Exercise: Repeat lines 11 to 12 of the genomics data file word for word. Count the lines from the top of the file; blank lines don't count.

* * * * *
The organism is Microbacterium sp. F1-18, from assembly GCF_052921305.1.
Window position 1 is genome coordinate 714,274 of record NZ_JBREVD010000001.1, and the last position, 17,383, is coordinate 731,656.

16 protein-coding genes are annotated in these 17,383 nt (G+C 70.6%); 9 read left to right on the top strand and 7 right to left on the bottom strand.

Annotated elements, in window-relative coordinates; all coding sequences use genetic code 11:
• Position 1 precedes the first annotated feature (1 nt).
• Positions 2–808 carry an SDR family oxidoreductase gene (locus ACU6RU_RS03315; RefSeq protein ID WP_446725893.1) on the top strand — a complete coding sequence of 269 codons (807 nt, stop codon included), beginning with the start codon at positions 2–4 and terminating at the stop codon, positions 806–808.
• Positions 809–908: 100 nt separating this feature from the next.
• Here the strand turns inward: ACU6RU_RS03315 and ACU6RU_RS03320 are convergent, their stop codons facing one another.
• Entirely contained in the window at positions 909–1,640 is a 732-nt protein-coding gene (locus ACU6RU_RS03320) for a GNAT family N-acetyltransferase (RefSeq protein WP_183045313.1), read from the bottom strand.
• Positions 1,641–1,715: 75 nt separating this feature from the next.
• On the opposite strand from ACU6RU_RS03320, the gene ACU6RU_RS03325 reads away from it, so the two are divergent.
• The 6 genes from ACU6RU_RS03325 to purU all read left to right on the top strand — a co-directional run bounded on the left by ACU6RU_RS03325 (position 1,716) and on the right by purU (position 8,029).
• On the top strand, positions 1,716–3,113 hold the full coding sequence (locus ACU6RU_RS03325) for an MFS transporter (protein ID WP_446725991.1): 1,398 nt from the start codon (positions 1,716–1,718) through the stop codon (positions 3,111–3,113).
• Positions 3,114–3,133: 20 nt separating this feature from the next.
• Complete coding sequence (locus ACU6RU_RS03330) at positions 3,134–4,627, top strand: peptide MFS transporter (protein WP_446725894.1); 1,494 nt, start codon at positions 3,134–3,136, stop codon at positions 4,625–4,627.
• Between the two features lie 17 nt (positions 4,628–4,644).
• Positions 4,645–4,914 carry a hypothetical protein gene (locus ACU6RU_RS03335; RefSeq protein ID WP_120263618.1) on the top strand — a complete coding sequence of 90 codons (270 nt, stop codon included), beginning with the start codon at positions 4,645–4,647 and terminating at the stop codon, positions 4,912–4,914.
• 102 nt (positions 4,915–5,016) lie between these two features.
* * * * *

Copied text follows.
• On the opposite strand from ACU6RU_RS03320, the gene ACU6RU_RS03325 reads away from it, so the two are divergent.
• The 6 genes from ACU6RU_RS03325 to purU all read left to right on the top strand — a co-directional run bounded on the left by ACU6RU_RS03325 (position 1,716) and on the right by purU (position 8,029).